Over the last two years, there have been articles in the press suggesting OpenStack is in trouble.
These reports typically cite vendors who are exiting the market or laying off OpenStack employees. Let’s get real here: HPE’s divestiture of Helion is no more a harbinger of OpenStack’s demise than its divestiture of Vertica foreshadows the end of the Big Data market. Similarly, Mirantis’ widely publicized layoffs don’t indicate a decline in OpenStack demand; instead, its newfound focus on managed services shows a shift in that demand.
Clickbait headlines aside, the facts are clear: OpenStack deployments are growing. It is becoming a standard cloud platform for corporations of all sizes, which are consistently growing their usage of OpenStack. That trend is born out at Rackspace, where we’re seeing dramatic growth in our customers’ usage of OpenStack.
So why the confusion? What’s really happening in the market?
OpenStack is winning the private cloud market. As Forrester Research concluded, “OpenStack has grown into a de facto standard platform for the private cloud market.” The reasons are simple, but compelling:
- OpenStack has rich enterprise cloud features.
- OpenStack works at cloud scale, with real cloud use cases (as opposed to many pseudo-clouds, which are really just using virtualization at scale).
- It is an open platform, giving customers access to better innovation and economics than proprietary software controlled by one vendor.
- OpenStack has economic advantages over competitors.
OpenStack did have two false starts, which colored opinion. In the early days, OpenStack’s success was gauged by its position in the public cloud market. But the advantages of OpenStack weren’t compelling for that market; after all, public clouds by their nature are proprietary platforms, and the economic leadership goes to the vendors with the greatest scale.
The second false start was when OpenStack vendors tried to package, sell and support OpenStack in a manner similar to Linux. OpenStack isn’t Linux. It is cloud software. And cloud software is a lot more complicated than an operating system. Linux had a ready market of people who knew how to manage and operate Unix. In the case of OpenStack (or any other real private cloud), there are only a handful of companies with experience operating cloud infrastructure at cloud scale.
Most vendors didn’t realize this, and they tried to fit OpenStack into their decades-old packaging and distribution model. Not surprisingly, their customers struggled to make their clouds successful.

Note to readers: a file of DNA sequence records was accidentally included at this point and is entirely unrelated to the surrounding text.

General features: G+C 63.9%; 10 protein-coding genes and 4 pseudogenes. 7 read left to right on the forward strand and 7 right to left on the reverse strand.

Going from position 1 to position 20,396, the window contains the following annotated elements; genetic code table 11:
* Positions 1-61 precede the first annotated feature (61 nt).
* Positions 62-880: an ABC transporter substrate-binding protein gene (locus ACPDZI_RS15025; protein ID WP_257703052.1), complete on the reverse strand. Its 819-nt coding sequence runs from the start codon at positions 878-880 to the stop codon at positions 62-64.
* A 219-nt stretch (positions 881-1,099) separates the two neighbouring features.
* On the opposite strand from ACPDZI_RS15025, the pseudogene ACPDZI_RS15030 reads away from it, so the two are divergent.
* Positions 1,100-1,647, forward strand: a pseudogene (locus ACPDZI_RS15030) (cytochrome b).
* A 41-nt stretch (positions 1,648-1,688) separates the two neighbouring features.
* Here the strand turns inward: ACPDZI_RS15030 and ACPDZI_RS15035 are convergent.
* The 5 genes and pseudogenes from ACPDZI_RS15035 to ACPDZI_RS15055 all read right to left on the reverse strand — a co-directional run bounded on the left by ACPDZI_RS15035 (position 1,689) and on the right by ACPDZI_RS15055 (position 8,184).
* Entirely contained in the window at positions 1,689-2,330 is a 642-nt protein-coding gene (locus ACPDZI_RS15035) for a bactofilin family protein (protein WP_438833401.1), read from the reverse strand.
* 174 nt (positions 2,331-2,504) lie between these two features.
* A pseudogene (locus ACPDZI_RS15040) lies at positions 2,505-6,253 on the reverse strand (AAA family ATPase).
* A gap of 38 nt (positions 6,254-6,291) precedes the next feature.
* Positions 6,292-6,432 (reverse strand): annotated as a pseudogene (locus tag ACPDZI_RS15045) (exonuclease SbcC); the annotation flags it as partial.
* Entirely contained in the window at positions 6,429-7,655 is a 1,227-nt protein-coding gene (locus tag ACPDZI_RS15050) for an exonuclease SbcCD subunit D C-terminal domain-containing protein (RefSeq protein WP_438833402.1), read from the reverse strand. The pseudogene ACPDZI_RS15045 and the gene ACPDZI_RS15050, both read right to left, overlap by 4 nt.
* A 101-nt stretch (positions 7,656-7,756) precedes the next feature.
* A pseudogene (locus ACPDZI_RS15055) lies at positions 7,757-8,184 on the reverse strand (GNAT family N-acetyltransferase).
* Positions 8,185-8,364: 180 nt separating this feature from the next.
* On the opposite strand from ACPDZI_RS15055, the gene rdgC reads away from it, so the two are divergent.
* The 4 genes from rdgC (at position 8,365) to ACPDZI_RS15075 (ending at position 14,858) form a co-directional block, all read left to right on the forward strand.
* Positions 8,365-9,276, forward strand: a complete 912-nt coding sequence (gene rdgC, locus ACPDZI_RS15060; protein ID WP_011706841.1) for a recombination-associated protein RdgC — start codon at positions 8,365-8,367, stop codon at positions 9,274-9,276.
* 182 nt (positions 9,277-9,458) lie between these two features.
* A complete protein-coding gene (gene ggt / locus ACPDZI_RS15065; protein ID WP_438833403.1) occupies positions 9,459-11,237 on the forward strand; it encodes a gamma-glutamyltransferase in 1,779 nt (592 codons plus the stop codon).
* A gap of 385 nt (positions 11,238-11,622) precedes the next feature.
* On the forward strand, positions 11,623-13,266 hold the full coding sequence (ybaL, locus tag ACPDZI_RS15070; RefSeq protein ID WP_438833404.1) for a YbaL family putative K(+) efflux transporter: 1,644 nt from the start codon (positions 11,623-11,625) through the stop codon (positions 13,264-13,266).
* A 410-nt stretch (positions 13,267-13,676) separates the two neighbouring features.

Rackspace chose another route. As the creator of what became the industry’s fourth-largest public cloud, we knew firsthand the complexity of operating at cloud scale. So instead of selling OpenStack as packaged software to private cloud users, we delivered it as a cloud service, where all the complexity is managed by the vendor, and the customer simply consumes private cloud services. The result was successful customers and strong growth of our OpenStack business.
This is driving a fundamental change in the way open source infrastructure is consumed. OpenStack marks the point where open source infrastructure software became too complex to be delivered as a traditional software distribution. To successfully harness the power of open source innovation, the vast majority of users will consume open source infrastructure as a service, which is, after all, the way cloud was meant to be used.
Some of the vendors who haven’t crossed this chasm are indeed exiting the OpenStack business. Others are trying to develop the operational experience necessary to deliver private clouds as a service. Rackspace’s billion server hours of OpenStack operational experience is probably an insurmountable lead. That’s why other vendors such as Red Hat have created partnerships, blending their innovation with our operations capabilities.
Far from being in danger of demise, OpenStack has become the catalyst for a rich and vital transformation in the way the world consumes open source infrastructure. We at Rackspace are proud to have led that change, just as we led the creation of OpenStack.
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